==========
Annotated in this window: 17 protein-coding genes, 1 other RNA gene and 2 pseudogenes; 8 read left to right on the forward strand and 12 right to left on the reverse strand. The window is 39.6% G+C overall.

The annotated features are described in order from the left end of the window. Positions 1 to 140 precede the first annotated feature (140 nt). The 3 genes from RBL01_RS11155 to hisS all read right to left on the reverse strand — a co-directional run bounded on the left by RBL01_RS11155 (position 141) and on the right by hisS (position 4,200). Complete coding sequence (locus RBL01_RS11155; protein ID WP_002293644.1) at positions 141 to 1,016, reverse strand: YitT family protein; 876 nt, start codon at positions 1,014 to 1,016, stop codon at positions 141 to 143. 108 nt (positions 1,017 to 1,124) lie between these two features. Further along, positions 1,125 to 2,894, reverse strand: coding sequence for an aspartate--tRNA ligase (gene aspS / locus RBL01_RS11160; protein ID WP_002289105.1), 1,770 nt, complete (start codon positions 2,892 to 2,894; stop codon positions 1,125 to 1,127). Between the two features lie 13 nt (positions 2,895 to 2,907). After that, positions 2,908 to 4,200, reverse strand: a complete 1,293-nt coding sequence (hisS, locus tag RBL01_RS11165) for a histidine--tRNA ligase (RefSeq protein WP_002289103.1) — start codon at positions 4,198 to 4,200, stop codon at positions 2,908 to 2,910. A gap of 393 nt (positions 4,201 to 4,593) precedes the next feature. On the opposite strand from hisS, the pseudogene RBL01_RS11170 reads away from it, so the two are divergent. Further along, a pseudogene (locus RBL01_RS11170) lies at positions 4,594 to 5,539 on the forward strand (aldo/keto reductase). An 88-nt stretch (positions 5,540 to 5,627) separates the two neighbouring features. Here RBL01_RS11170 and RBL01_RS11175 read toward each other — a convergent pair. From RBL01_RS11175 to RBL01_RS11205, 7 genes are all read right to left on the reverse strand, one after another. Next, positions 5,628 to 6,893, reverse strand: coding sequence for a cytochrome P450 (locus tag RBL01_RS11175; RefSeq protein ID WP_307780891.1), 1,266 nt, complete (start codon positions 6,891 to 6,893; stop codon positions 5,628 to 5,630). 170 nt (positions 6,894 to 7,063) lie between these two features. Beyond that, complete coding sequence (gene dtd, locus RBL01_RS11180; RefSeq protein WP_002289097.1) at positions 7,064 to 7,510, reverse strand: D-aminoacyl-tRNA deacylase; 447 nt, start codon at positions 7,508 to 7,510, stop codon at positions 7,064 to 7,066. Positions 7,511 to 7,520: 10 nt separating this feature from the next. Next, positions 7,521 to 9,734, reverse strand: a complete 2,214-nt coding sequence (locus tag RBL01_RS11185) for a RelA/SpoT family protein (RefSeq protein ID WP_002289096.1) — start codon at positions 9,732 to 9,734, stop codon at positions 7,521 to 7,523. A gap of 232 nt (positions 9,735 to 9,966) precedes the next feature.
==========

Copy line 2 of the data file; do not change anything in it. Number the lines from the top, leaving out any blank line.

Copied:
The annotated features are described in order from the left end of the window. Positions 1 to 140 precede the first annotated feature (140 nt). The 3 genes from RBL01_RS11155 to hisS all read right to left on the reverse strand — a co-directional run bounded on the left by RBL01_RS11155 (position 141) and on the right by hisS (position 4,200). Complete coding sequence (locus RBL01_RS11155; protein ID WP_002293644.1) at positions 141 to 1,016, reverse strand: YitT family protein; 876 nt, start codon at positions 1,014 to 1,016, stop codon at positions 141 to 143. 108 nt (positions 1,017 to 1,124) lie between these two features. Further along, positions 1,125 to 2,894, reverse strand: coding sequence for an aspartate--tRNA ligase (gene aspS / locus RBL01_RS11160; protein ID WP_002289105.1), 1,770 nt, complete (start codon positions 2,892 to 2,894; stop codon positions 1,125 to 1,127). Between the two features lie 13 nt (positions 2,895 to 2,907). After that, positions 2,908 to 4,200, reverse strand: a complete 1,293-nt coding sequence (hisS, locus tag RBL01_RS11165) for a histidine--tRNA ligase (RefSeq protein WP_002289103.1) — start codon at positions 4,198 to 4,200, stop codon at positions 2,908 to 2,910. A gap of 393 nt (positions 4,201 to 4,593) precedes the next feature. On the opposite strand from hisS, the pseudogene RBL01_RS11170 reads away from it, so the two are divergent. Further along, a pseudogene (locus RBL01_RS11170) lies at positions 4,594 to 5,539 on the forward strand (aldo/keto reductase). An 88-nt stretch (positions 5,540 to 5,627) separates the two neighbouring features. Here RBL01_RS11170 and RBL01_RS11175 read toward each other — a convergent pair. From RBL01_RS11175 to RBL01_RS11205, 7 genes are all read right to left on the reverse strand, one after another. Next, positions 5,628 to 6,893, reverse strand: coding sequence for a cytochrome P450 (locus tag RBL01_RS11175; RefSeq protein ID WP_307780891.1), 1,266 nt, complete (start codon positions 6,891 to 6,893; stop codon positions 5,628 to 5,630). 170 nt (positions 6,894 to 7,063) lie between these two features. Beyond that, complete coding sequence (gene dtd, locus RBL01_RS11180; RefSeq protein WP_002289097.1) at positions 7,064 to 7,510, reverse strand: D-aminoacyl-tRNA deacylase; 447 nt, start codon at positions 7,508 to 7,510, stop codon at positions 7,064 to 7,066. Positions 7,511 to 7,520: 10 nt separating this feature from the next. Next, positions 7,521 to 9,734, reverse strand: a complete 2,214-nt coding sequence (locus tag RBL01_RS11185) for a RelA/SpoT family protein (RefSeq protein ID WP_002289096.1) — start codon at positions 9,732 to 9,734, stop codon at positions 7,521 to 7,523. A gap of 232 nt (positions 9,735 to 9,966) precedes the next feature.